In the first week of October 2009, a tired, rotting boat chugged into the ocean along the south of Indonesia, heading for a piece of Australian soil. It was heavily laden with Hazara families; 105 people leaving unspeakable things behind them.
Nekbakht and her two boys, Reza (10) and Abbas (7) were among them. Five years previously, Nekbakhts husband had been killed by Taliban, along with their three daughters and two sons. Reza and Abbas were all that were left in Nekbakhts universe. She sold everything she had and fled Afghanistan in pursuit of a future for her sons. When I met her, Nekbakhts exhaustion and despair were etched unmistakably on her face.
Jaffar, 17 years old, travelled with his brother Mukhtar (13) to Indonesia without their parents. They had only each other. They asked me – quietly, unobtrusively – to help them come to Australia. I told them that despite being sick with frustration and powerlessness, there was nothing I could do to help them.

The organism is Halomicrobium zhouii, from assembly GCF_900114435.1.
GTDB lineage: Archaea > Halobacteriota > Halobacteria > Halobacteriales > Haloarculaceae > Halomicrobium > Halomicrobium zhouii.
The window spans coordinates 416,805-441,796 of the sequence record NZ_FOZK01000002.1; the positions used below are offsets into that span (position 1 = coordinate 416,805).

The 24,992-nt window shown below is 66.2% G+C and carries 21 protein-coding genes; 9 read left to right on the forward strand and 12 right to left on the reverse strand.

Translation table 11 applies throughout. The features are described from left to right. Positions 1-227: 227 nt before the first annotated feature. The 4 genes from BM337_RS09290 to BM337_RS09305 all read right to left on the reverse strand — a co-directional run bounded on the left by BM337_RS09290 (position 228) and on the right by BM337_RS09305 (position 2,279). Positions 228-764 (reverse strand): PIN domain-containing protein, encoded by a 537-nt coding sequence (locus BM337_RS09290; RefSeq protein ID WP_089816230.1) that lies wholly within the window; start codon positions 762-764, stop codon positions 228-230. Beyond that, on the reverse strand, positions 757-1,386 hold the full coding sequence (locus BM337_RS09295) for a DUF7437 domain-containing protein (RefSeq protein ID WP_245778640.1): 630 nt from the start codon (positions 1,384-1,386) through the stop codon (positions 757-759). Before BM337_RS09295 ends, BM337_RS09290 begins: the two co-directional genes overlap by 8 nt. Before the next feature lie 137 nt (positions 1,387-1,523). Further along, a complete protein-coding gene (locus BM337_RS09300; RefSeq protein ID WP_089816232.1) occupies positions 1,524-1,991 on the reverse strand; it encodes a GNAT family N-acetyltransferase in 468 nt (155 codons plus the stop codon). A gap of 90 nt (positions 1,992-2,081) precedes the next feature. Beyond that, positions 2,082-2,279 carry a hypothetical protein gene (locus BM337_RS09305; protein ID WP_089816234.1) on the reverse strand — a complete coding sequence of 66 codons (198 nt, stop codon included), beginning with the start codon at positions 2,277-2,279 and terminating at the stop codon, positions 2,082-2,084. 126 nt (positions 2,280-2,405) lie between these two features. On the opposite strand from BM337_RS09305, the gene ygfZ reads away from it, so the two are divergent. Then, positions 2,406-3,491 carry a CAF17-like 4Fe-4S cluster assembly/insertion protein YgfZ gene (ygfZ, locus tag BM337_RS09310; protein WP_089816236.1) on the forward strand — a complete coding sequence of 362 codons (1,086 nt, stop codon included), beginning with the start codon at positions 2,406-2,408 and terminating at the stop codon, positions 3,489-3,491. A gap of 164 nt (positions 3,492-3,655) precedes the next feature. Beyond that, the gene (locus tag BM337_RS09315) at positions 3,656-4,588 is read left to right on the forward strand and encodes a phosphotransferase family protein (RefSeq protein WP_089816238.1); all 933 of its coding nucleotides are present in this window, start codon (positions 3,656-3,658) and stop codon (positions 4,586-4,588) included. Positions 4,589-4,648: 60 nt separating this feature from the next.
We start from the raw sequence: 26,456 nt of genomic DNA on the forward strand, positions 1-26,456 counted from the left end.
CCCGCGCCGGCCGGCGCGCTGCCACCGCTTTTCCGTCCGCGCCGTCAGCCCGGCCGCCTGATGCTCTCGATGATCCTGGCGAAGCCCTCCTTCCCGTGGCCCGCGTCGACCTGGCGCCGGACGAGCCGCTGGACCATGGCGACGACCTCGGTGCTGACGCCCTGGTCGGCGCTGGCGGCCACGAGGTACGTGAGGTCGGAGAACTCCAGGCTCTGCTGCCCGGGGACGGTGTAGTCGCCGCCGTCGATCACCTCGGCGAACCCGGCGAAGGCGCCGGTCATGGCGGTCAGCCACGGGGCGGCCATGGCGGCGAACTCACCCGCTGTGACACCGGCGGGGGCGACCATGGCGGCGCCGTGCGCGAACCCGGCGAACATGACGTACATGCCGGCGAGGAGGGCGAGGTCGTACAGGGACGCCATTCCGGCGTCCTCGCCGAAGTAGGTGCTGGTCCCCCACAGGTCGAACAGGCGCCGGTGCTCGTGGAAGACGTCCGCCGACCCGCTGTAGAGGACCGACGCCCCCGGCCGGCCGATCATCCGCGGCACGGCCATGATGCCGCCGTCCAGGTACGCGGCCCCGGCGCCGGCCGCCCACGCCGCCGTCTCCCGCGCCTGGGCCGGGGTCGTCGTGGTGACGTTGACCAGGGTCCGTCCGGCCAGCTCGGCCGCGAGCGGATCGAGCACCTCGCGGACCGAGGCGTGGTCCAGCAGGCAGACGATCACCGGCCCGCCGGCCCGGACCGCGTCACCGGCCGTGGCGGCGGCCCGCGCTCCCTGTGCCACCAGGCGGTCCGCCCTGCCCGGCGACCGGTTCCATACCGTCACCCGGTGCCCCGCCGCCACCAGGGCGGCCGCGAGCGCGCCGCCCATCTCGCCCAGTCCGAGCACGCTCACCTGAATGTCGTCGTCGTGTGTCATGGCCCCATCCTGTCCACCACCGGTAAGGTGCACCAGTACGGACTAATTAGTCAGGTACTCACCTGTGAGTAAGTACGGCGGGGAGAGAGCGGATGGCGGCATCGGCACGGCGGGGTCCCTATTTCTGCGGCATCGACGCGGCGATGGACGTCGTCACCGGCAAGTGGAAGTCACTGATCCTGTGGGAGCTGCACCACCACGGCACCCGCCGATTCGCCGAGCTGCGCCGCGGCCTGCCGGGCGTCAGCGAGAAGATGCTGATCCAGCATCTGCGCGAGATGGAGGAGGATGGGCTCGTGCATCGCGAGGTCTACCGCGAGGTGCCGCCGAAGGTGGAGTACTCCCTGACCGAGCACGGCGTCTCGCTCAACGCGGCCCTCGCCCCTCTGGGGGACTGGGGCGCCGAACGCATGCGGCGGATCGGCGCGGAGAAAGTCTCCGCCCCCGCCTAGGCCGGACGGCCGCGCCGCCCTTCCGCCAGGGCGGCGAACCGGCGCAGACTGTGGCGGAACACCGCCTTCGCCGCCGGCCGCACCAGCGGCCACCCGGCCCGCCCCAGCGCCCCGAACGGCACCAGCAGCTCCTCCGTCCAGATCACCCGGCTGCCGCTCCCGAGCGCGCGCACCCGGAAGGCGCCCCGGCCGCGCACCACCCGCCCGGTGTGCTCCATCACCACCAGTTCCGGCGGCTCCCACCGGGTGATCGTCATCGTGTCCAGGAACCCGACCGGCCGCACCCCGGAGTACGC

Golafroz, 45 years old, lost her husband and two sons to the Taliban. She fled Afghanistan, and spent four months in an Indonesian prison with her only remaining son, Sajjad (17). When I met her, she clutched me, kissed my hands, wept into my shoulder and begged for my help, and Gods. She pleaded with me to find a way for her to reach Australia. In the course of one of the hardest conversations of my life, I told a sobbing widow there was nothing I could do to help her.
That boat – and its passengers – never reached land. Reports suggest* that Australian officials received terrified calls of distress as the boat disintegrated in a dark ocean. I have since received calls from families in Australia, Indonesia, Pakistan, Afghanistan and Iran, desperately seeking information about their missing loved ones, and begging me to dispel their worst fears. I clearly cannot.
Nekbakht and her boys, the young brothers Jaffar and Mukhtar, and Golafroz and her son Sajjad perished in their pursuit of freedom. These were people so vulnerable, so haunted, so desperate to find safety that they were willing to die trying.
That truth – and the echoed pleas of these women and their sons – should pierce the minds of our policy makers, and should inform every last minute detail of Australias approach to asylum seekers.
LEST WE FORGET.
4 October 2010